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Saturday, August 3, 2013

The House that Hope Built

Front, back, inside, or out, even from above, the house ranks far beyond anything Lautner created before or after, or anything else Palm Springs has to offer architecturally.
Several months ago I wrote on "The House that Twain Built" (10-15-12). Before that, I've discussed Jefferson's Monticello (09-15-11), and Hadrian's Villa (09-22-12), or what's left of it. There are probably others, but in each case these artistic/architectural masterpieces involved the happy coming together of two creative minds, the architect's, and that of the man with the money planning to live in their creation. In Jefferson's case they were one and the same. In the case of Bob (the comic) Hope and his wife, Delores, the architect was John Lautner; the place was a hilltop overlooking the Coachilla Valley and Palm Springs, California. This was not the first "house that Hope built." Actually, there was a whole string of them spread across southern California from L.A. to Palm Springs purchased or built as the entertainment icon climbed the ladder of success (there are two other former Hope houses in Palm Springs alone). The Lautner-designed house was not even their primary residence. What they considered their primary residence was a sprawling estate in the Toluca Lake area of Los Angeles, built in 1939. The Palm Springs place didn't come until the late 1970s (a construction fire delayed completion for several years.) The Hopes moved in around 1979.

Warm, romantic, strikingly modern, some might even call it other-worldly.
When a personality as famous as Samuel Clemons, Thomas Jefferson, or Bob Hope builds a house, very often they are building a monument to their success and good (or bad) tastes. Unlike many such outstanding architectural masterpieces, the Hope house does not have a distinctive name. It's simply 2466 Southridge Drive. That is, however, the only thing about this property that is not distinctive. It's been called "Space Age," a volcano, and sometimes the UFO house. Hope used to joke that if the Martians ever came down, they'd know where to go. John Lautner designed quite a number of homes, hotels, and restaurants in Southern California. Many are quite distinctive, bearing the Lautner trademark of wide-open spaces and sometimes startling structural features. Many were so futuristic in design as to be used as movie sets. However, with the Hope house, he seems to have pulled out all the creative stops. The only word that even begins to do it justice is "stunning."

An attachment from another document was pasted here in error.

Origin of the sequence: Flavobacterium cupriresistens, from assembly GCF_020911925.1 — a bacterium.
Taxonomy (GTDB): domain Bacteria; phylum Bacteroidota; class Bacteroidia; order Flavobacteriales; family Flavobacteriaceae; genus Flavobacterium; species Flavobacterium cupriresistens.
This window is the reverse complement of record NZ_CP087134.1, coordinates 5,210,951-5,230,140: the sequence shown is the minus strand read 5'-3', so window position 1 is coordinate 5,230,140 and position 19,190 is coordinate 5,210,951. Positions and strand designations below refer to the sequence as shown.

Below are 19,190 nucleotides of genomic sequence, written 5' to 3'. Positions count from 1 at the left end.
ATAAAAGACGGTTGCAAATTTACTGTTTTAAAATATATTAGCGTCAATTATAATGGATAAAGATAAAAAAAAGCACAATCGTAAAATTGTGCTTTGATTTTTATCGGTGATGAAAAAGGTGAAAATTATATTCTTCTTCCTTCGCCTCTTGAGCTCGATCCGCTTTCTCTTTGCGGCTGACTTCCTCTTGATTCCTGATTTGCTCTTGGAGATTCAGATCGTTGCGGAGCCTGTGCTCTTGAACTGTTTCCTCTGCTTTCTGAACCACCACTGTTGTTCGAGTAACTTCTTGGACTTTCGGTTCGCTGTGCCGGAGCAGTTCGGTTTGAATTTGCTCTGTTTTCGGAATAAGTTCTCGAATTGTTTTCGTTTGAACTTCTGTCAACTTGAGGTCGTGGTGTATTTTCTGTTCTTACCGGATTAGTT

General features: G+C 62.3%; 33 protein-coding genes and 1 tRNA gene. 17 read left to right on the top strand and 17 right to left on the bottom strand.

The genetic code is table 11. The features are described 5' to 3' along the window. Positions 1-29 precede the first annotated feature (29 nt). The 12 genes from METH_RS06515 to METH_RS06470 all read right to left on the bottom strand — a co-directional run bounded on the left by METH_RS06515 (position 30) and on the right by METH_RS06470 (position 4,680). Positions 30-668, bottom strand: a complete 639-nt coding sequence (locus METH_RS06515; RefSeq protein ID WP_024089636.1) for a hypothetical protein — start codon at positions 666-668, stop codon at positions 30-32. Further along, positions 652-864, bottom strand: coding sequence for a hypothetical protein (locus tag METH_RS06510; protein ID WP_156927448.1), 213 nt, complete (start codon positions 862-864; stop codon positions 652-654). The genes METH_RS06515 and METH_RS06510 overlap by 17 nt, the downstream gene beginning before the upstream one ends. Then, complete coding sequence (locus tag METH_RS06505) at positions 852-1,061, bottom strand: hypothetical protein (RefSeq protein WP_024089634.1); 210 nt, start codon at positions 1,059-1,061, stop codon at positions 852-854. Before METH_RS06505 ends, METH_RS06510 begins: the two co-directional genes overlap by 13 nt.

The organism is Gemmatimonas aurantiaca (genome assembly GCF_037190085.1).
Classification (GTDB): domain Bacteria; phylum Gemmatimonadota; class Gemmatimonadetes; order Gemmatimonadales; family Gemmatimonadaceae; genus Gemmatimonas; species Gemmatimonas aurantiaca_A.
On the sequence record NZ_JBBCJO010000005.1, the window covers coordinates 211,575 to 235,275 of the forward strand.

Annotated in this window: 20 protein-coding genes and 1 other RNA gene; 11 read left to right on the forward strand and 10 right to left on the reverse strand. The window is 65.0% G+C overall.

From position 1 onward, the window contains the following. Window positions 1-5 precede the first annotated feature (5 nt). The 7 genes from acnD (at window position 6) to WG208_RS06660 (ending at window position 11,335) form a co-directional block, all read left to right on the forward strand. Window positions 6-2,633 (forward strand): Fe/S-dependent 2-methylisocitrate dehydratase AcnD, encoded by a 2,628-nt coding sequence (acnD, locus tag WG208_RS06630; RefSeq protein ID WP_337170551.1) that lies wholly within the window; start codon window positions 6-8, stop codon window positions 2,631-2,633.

Triangulate vaults--the patio skylight in the center is said to be 55 feet in diameter.
Lautner's Hope house is sometimes referred to as the "mushroom house" due to its shape as seen from the air. Though visually exciting from virtually any angle, only from above can one gain some perspective as to the scale, shape, innovative design, and structural dynamics Lautner employed. Hope's choice of Lautner as his architect is, in itself, startling. Hope was a pretty conservative guy in virtually all aspects of his life. Yet Hope epitomized Palm Springs. So did Lautner and his dwellings, which might suggest that Hope initially chose Lautner simply because he was "trendy." Those intimately involved in the project suggest that the house could have been even more radical in design except for one factor. Hope knew how to say "no"...and did. Lautner is said to have grown so frustrated with the project as construction went on, that he distanced himself from it, leaving the finishing details to junior members of his firm.

Glass, steel, reinforced concrete, and a certain amount of daring on the
part of Hope and his architect came together, at least in the all-important
early stages of design and construction. As the song and the oculus
in the roof suggests, "It never rains in southern California."
Used primarily for entertaining (which the Hopes did often), the house was designed as a showplace, and still is, though it's virtually impossible to get close to it on foot. Inside, Lautner's central patio is breathtaking (photos of the rest of the interior seem not to exist). The Southridge community is all hostile desert, irrigated here and there into various shades of grassy green. Lautner's 2466 Southridge Drive is a desert home optimized for a desert environment, elevated above the surrounding landscape with breathtaking views in every direction. As might be expected, no expense was spared in either landscaping or the minimalist interior (minimalism was all the rage in the 1970s).

The most popular view of Lautner's creation is actually in back.
At 22,000 square feet, Hope's desert showplace is one of Lautner's larger homes. “The purpose of architecture is to create timeless, free, joyous space for all activities of life,” Lautner wrote regarding the Hope house. In that light, he succeeded, perhaps in spite of a less than far-sighted client, but also one willing to rein in his more rambunctious architectural tendencies. Many of Lautner's creations both before and after are notably lacking in such restraint. Lautner was one of Frank Lloyd Wright's first apprentices, and the influences are obvious. Second only to Wright's Fallingwater (08-21-11), this is my personal favorite among all those I've ever showcased. Most, even Fallingwater, I would not want to live in (for various reasons). The Mark Twain house makes me shudder in distaste. This one, is the exception. Moreover, it's actually for sale. Linda Hope has it on the market for a cool $50-million.

As was often the case with Lautner's creations, indoors and outdoors
blended into a harmonious whole.


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